The moody weather seemed very suited to the scene at Bosta beach. In the back ground, the Time and Tide Bell, by Marcus Vergette is visible. This is one of up to twelve installations around the UK, created to reinforce connections between man’s influence on the landscape and its effect on the rising sea levels. Effectively, the bell will stop tolling when the sea level rises to a certain point.
The day had been a mixture of rain and clouds. For landscape photography, this can either mean a really interesting cocktail of factors or a nightmare in the making. Alas, the rain had meant that the morning had been a write off. I travelled the length of the north coast of the Isle of Lewis without finding the right ingredients for a memorable image.
After scrutinising a map, I noticed an interesting coastline option that meant transversing a local farmer’s land. With no one around to ask for permission, I trekked the 2km to the beach and found the stormy, isolate image above. This image is a 100 second exposure using a 10 stop ND filter. The long exposure robbed the photograph of some of the colour. To counter this, I put my longer prime lens on my camera and took a 2 second shot of a section of the same scene.
This is a curious shot of an end of day scene in the Outer Hebrides where the setting sunlight was caught in the clouds at the centre of the scene, creating a dual light source. This state lasted for an hour. I can truthfully say I have never seen something like this before. I had trekking a few miles into the middle of nowhere, to free camp for the night. My tent was about 2-3km from where I took this shot. There was absolutely no one around for miles, making this scene all the more eerie.
Earlier this year, I had the good fortune to spend a week in the Outer Hebrides, on the Isle of Harris and Lewis. This was taken on day one, very soon after I arrived at Huisinis. The clouds were just beginning to shift as the wind picked up. I was standing completely alone in this stunning landscape, with only flies and cattle to share the moment with.
This week was my final regular work trip out to Sweden, so I wanted to grab some images of the country whilst I still had the chance. Marstrand in the Gothenburg archipelagos was recommended as a great local site. This shot was taken on the far side of Arvidsvik Island, by one of the island’s several lighthouses, looking out west to the North Sea.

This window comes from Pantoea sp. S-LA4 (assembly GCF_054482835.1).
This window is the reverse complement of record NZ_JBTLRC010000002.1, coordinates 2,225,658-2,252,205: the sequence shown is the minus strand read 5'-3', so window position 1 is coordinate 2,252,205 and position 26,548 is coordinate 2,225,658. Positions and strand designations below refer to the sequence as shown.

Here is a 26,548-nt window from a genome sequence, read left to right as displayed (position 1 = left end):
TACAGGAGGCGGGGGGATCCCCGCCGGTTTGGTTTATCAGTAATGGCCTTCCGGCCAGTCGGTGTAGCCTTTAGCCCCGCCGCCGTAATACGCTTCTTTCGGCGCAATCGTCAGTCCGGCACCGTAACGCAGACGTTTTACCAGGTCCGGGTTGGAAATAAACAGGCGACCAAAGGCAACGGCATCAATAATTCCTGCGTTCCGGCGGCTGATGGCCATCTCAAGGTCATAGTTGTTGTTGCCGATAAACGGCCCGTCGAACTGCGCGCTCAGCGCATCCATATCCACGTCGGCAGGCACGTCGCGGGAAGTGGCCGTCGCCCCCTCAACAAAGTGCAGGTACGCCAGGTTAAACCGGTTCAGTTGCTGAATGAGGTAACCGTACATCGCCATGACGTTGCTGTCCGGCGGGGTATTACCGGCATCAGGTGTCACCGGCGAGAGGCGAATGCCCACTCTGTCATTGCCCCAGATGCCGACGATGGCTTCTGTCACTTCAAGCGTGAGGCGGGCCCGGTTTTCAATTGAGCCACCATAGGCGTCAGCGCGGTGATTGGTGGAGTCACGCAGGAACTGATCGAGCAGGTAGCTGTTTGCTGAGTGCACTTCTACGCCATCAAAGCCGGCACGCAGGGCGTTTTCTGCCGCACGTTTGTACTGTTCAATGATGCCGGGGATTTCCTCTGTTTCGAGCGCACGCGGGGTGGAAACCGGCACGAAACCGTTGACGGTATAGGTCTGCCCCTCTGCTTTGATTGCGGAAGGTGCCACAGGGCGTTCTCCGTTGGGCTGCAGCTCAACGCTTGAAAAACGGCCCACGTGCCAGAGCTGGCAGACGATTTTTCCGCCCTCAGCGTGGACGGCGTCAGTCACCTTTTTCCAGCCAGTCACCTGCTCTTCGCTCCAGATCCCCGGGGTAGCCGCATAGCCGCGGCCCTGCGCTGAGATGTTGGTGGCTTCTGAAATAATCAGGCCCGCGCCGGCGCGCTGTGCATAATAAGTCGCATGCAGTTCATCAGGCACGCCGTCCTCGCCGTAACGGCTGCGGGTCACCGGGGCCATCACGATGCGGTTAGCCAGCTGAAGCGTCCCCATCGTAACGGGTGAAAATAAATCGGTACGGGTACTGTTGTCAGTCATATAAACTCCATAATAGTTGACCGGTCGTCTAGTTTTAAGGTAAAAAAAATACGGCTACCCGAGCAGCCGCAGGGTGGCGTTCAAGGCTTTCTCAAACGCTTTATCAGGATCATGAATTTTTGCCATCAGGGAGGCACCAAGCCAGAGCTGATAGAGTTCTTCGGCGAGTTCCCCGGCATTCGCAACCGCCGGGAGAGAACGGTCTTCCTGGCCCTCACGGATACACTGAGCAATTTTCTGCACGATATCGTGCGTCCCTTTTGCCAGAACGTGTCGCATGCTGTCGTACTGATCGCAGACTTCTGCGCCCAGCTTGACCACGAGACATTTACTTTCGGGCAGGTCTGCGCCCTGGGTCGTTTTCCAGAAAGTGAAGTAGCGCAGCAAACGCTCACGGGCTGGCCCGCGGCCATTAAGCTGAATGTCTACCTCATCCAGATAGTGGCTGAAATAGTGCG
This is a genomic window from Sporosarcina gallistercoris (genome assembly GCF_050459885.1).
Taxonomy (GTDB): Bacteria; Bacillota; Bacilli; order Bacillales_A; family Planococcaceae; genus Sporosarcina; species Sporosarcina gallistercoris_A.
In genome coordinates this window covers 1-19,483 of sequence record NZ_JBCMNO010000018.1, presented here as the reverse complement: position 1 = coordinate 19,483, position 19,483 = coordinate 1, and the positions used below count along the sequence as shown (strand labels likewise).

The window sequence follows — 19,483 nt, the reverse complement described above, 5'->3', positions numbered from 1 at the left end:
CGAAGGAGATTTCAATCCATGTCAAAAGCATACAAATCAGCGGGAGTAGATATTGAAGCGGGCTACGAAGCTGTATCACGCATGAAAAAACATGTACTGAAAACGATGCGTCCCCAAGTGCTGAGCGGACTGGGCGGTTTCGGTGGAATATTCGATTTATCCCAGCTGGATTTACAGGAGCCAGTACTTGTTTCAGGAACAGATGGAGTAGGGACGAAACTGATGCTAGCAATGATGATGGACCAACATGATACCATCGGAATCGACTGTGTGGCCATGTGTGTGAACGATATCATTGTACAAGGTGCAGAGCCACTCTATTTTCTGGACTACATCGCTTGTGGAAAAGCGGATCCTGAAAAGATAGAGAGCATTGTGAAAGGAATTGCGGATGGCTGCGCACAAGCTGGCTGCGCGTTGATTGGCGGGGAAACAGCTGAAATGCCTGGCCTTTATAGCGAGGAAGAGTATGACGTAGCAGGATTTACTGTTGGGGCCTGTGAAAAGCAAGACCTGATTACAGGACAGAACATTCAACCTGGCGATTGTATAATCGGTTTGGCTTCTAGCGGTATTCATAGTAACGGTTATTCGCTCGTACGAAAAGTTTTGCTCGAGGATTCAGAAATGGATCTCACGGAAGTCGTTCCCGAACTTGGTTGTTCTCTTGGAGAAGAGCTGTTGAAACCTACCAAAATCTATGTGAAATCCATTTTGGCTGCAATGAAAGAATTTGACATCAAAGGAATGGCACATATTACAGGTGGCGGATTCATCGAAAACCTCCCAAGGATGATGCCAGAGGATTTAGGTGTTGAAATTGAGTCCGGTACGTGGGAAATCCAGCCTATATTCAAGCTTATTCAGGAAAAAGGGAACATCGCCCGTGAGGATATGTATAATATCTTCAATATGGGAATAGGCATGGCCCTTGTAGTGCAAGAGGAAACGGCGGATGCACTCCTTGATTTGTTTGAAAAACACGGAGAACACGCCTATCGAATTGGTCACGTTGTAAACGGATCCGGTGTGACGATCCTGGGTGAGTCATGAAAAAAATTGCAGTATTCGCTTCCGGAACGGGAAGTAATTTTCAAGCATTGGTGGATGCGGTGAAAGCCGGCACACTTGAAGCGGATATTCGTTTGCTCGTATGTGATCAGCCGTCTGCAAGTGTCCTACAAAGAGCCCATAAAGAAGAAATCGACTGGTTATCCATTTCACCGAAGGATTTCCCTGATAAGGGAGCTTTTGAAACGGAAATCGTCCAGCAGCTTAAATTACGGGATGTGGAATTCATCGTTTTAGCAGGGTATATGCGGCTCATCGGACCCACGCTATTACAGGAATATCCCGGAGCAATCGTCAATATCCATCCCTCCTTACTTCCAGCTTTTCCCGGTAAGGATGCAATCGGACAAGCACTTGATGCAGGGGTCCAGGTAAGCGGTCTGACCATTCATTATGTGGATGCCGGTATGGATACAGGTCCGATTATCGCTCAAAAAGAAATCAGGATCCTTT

Last shot in the sequence from the previous weekend in Devon. An interesting outcrop of rocks, jutting into the sea, replete with seaweed on the Jurassic coast. This shot was taken facing south, with the sun setting 90 degrees to my right. The gentle evening colours were caught in the lower clouds on the horizon.
Stormy weather ahead.
The last vestiges of light were visible in the opalescent sky. Shortly after this shot was taken, the heavens opened and the rain did not stop for the next two days.
Believe it or not, this was taken on a very popular beach in Devon, just at a very unpopular time (i.e. moments before a torrential rain storm). Definitely worth it!
High on the altiplano between Bolivia, Chile and Argentina, the sky is an impossibly deep blue. The car pulling up was my driver, who played a prank and drove off when I was talking too many photos. It gave the scene a sense of scale, which was perfect. I ended up asking him to do this a few times over the 4 day trip, much to his bemusement.
Walking along the beach in Exmouth last week, the clouds took on a pattern similar to the sand bumps on the shore. My new Formatt-Hitech filter gave a warm purple tone instead of the customary cold blue of the Lee filters, lifting the colour of the scene. I was so pre-occupied with the scene that I did not notice the progressive surf. Moments later, a wave washed in from my left and soaked me to the knee. Worth it though.